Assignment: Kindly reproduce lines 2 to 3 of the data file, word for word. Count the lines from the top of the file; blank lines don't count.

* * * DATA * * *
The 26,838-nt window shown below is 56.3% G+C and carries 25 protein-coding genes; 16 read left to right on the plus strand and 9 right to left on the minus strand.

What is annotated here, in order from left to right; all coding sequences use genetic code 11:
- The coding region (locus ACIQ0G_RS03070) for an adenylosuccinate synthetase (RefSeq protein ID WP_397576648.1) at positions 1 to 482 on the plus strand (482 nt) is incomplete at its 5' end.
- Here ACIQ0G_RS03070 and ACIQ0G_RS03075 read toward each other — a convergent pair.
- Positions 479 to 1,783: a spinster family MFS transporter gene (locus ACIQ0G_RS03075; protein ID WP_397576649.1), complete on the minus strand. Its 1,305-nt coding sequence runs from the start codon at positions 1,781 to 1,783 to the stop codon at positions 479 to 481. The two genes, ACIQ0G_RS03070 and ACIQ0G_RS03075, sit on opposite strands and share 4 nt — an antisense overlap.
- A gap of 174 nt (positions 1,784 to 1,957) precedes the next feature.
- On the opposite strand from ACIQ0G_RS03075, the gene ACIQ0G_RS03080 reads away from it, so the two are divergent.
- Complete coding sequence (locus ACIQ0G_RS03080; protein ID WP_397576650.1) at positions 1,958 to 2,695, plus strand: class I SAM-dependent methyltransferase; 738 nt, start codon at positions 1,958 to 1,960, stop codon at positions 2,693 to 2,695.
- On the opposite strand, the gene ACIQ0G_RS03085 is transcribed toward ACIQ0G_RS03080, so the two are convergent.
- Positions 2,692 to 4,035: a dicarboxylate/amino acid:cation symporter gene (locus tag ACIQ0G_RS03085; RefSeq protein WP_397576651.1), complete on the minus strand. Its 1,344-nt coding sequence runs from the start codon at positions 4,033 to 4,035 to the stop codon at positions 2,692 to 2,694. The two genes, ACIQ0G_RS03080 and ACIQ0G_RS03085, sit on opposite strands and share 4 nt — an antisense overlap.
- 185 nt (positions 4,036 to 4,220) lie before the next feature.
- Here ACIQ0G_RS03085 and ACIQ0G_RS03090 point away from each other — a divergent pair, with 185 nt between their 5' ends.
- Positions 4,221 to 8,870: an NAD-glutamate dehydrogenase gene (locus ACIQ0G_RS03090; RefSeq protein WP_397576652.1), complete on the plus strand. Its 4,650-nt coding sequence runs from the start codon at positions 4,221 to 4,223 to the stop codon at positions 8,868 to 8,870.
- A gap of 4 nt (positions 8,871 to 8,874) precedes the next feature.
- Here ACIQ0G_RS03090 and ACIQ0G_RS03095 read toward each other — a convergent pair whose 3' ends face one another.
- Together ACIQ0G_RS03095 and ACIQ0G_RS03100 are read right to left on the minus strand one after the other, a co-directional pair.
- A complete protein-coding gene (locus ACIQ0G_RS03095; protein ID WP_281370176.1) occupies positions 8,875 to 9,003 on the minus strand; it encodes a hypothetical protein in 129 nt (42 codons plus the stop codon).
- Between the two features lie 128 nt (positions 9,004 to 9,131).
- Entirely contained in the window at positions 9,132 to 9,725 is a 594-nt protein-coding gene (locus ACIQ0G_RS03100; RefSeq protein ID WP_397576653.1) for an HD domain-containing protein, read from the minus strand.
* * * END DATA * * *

What is annotated here, in order from left to right; all coding sequences use genetic code 11:
- The coding region (locus ACIQ0G_RS03070) for an adenylosuccinate synthetase (RefSeq protein ID WP_397576648.1) at positions 1 to 482 on the plus strand (482 nt) is incomplete at its 5' end.